Michael Jordan Is Getting Out Because The Getting’s Always Good
11:22 AM EDT on March 17, 2023
Reports that Michael Jordan is looking to sell most of or all of his majority stake in the Charlotte Hornets tell us many things, but mostly we end up asking the question, "Was this a success?"
As a businessman, of course it was. He bought control of the team (then the Bobcats) in 2006 from Robert Johnson, the first black majority owner of a North American professional sports franchise (and when Jordan leaves there will be none), for $275 million. According to Sportico it has appreciated in value over those 17 years to $1.77 billion, which means that at minimum Jordan will make 10 figures on the deal, give or take whatever piece he chooses to retain. Anyone want to argue that this isn't a veritable triumph?
Of course, he could have waited out the next NBA media rights deal in two years (the league is aiming for $75 billion, which divided 30 ways is roughly $2 billion and change per team), and at 60 he is hardly ready for the knackers yard. Whatever Jordan’s motivation, he gets out well for having the fifth-smallest team in the league, market- and money-wise.
But if we decide to conflate business with basketball acumen, which is never a sensible way to do this sort of thing, Jordan has also been the fifth least successful operator in terms of winning percentage, and the Hornets have made only three playoff appearances since he started running basketball ops, winning none of the three series in which they played and losing their only Game 7 ever to Miami, 106-73. Jordan clearly knows his business, but his M.O. as a hypercompetitive player/wagerer suggests that he has had significantly less fun running the basketball team than profiting from it.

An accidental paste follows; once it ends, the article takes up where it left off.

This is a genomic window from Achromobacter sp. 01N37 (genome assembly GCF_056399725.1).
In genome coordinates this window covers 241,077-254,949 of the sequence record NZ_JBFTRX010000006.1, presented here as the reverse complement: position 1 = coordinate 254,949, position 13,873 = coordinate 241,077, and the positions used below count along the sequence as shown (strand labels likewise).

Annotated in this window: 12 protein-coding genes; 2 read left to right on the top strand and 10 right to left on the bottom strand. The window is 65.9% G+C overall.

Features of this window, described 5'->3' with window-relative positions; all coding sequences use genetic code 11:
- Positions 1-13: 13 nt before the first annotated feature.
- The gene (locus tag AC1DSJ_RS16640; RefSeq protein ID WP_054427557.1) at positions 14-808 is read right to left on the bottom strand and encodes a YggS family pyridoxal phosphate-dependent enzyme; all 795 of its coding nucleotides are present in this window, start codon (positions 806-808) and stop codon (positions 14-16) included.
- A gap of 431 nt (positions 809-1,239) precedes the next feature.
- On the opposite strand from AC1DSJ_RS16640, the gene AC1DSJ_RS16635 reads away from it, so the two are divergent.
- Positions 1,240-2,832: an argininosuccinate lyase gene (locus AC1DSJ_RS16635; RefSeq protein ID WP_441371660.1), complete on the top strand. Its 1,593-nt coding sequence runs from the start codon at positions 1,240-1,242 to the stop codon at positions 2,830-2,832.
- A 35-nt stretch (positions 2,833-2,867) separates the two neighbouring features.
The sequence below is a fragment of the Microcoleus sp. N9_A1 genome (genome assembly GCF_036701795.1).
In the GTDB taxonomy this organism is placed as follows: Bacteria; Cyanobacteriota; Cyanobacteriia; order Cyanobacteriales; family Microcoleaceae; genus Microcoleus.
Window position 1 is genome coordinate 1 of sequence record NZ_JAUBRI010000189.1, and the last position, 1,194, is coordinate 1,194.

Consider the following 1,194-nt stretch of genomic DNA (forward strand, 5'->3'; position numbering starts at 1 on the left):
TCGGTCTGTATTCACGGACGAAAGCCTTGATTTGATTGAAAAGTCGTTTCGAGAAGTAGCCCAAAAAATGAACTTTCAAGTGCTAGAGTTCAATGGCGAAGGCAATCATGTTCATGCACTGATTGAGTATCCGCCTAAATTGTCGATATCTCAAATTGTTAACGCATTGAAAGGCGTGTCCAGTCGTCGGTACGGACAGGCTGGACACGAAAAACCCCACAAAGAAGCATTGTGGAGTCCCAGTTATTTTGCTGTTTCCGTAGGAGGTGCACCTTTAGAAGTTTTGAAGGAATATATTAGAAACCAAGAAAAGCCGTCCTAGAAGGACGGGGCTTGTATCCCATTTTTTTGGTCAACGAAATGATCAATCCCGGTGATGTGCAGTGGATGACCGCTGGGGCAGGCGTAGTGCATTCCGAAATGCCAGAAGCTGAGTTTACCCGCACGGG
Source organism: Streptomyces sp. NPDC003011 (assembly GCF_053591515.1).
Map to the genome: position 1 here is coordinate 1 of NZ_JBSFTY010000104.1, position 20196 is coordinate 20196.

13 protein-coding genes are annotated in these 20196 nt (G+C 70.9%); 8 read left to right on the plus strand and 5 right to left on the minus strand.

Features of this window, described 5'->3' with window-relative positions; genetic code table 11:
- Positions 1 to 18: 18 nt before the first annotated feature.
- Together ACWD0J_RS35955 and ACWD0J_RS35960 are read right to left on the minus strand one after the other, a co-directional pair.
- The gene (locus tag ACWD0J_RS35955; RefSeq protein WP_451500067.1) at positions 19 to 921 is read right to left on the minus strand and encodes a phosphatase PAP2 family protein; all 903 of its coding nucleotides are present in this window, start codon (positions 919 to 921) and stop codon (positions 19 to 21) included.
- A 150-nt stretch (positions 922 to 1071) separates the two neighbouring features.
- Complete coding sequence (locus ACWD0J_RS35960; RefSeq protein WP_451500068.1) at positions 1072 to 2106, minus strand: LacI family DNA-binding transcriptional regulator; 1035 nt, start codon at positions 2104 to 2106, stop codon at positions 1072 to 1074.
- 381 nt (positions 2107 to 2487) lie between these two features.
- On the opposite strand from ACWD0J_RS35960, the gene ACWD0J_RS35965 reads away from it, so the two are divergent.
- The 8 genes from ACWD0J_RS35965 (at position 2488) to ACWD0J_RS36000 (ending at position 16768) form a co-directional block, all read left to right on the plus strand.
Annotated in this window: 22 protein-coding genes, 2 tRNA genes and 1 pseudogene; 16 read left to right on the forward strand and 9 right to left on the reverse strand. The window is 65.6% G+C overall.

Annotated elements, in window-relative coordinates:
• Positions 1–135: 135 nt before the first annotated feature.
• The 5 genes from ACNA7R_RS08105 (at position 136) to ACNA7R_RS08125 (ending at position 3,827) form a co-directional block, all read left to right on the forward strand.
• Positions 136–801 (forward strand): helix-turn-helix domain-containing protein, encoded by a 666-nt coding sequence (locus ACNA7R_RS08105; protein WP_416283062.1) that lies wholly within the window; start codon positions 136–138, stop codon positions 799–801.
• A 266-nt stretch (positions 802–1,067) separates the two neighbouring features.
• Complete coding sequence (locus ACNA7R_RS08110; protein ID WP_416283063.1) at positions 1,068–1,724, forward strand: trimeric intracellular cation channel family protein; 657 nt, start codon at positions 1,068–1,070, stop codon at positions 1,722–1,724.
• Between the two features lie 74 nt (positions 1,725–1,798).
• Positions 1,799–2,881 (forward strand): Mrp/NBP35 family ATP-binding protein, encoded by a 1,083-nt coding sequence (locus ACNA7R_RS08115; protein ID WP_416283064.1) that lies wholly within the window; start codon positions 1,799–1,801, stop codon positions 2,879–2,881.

So which is it? Did he triumph as the mythology says he always does, or did he fail? Are we holding him to a different standard than mere tycoons of the self-created and/or spawned type because he used to play?
It all depends on how you choose to view him—businessman or basketball-knower—and then goes back to whether you choose idolatry to analysis. We tend to judge franchise ownership by wins and losses when in fact a sports franchise is almost always part of a far larger portfolio; almost no owners claim their team as their only holding anymore. They all made their jack elsewhere and then bought the team as a subsidiary/toy.
By the business standard, then, almost no owner has ever sold his or her team for less than he or she paid for it. Most in fact make out like Jordan. Even the reprobates (Donny Sterling, Danny Snyder, Harold Ballard, the list goes on forever) cash out handsomely, and since the real job of a sports franchise is to enrich and when possible ennoble its owner, everybody who has already won by getting in wins again when getting out. To lose on a deal, an owner almost has to end up in jail, and in a more perfect world almost all of them would.
But we also tend to credit owners for winning when in fact their only real contributions are (a) having money, (b) hiring people smart enough to spend it wisely, and (c) getting out of the way. Every time an owner insists on having his own way as regards the team's operation, an angel bursts into flames and takes a litter of puppies with it. No matter how many times you want to call Bob Kraft or Mark Walter or Joe Lacob the guiding genius behind the Patriots, Dodgers, and Warriors, having Tom Brady, Clayton Kershaw, and Stephen Curry are the more correct answers.
But Jordan began his front-office career as the basketball ops guy, remember, and then bought the team when Johnson decided to sell, so the Bobcats/Hornets are more his baby than any other owner can claim, and the team … well … they got their nickname back. So there's that, and only that.
So if you think owners should get credit for their teams' results, then Jordan didn't do that well at all. But if you understand that at their heart, owners prioritize profit over performance, he did what anyone would do in that situation—he cashed out fat. Maybe he had some fun along the way, but whatever portion of that there was, it wasn’t enough to make him stay.
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